A day later I received a phone call from one of the college Vice Presidents: "I want Tommy out of here. I don't know how this happened, but he is not supposed to be anywhere on this campus except his classrooms. He has no business in the cafeteria or anywhere else."

Stunned, I asked what had happened and learned that Tommy had been attending the college on a prison release program. He had served three years in a State prison for the violent assault and rape of a co-ed. He had broken into a dormitory of a college he was not attending and brutally attacked a Resident Assistant, someone he apparently didn't even know.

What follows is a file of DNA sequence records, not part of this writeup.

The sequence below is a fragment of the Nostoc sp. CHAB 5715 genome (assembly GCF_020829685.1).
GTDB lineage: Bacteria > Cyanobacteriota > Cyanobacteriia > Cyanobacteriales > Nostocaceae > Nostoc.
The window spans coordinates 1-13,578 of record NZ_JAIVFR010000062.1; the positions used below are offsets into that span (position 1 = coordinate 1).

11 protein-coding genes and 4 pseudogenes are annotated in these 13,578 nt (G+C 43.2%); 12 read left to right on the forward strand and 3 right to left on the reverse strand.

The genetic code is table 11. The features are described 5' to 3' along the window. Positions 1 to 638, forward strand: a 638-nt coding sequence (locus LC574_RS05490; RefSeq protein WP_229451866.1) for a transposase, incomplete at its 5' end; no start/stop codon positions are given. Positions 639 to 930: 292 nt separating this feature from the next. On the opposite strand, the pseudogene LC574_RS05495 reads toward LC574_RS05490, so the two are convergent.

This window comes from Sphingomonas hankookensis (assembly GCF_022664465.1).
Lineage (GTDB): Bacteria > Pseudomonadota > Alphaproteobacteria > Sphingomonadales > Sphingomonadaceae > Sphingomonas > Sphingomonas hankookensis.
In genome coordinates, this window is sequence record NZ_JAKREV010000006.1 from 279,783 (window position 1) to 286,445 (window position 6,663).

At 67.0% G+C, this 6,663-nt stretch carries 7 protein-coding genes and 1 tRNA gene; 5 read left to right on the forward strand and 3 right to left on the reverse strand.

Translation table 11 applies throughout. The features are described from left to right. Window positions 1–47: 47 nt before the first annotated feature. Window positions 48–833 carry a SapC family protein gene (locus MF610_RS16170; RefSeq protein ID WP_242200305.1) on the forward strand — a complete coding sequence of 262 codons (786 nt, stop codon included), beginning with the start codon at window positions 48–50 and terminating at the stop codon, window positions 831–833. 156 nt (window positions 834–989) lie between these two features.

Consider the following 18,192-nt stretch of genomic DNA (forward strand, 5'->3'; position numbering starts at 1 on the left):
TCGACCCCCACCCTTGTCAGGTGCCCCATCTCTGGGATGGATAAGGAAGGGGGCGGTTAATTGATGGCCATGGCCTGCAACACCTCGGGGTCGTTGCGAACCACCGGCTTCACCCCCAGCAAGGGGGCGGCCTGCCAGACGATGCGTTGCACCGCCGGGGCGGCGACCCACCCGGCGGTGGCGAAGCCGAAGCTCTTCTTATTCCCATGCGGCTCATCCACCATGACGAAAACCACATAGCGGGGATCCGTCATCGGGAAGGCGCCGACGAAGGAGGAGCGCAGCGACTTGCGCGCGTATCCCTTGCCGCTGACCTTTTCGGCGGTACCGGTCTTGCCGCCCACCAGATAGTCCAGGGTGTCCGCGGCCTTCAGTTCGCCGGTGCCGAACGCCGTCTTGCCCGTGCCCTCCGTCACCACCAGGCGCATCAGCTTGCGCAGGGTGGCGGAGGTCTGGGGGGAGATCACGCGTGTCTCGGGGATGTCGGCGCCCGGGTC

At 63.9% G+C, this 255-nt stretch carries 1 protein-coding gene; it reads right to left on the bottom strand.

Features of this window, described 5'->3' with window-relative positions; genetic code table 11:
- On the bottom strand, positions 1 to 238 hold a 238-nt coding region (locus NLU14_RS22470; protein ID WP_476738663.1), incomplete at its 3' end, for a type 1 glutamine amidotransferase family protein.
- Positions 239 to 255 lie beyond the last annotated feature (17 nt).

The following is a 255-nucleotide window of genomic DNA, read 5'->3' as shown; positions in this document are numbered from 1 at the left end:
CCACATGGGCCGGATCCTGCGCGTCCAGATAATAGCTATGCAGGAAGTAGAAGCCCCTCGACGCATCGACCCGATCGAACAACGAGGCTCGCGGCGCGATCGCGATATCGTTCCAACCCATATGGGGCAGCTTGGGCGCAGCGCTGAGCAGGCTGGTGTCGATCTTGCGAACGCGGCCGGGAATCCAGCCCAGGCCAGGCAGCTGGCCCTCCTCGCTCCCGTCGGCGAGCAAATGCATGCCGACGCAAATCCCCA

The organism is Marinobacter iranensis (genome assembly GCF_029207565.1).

The caller then told me about his former colleague at the college, a man who worked in the personnel office for several years and then moved to a "better" job at a business downstate. As all H.R. people must, that man occasionally had to lay off or terminate employees, and one of those terminations at this new "better" job returned to the work site with a gun and killed him. "So please do not tell Tommy that I called you."

I assured the caller that I would terminate Tommy - would simply tell him there was some reorganization and "the college" realized they could not hire anyone new at the moment - and I would certainly get to the bottom of how Tommy managed to be hired by us.

For several minutes, I sat at my desk absorbing what had just transpired, then called staff together and told them about the phone call. Faces went ashen, then the interviewer who had hired Tommy said she had checked references and they were fine. She couldn't believe what I was saying.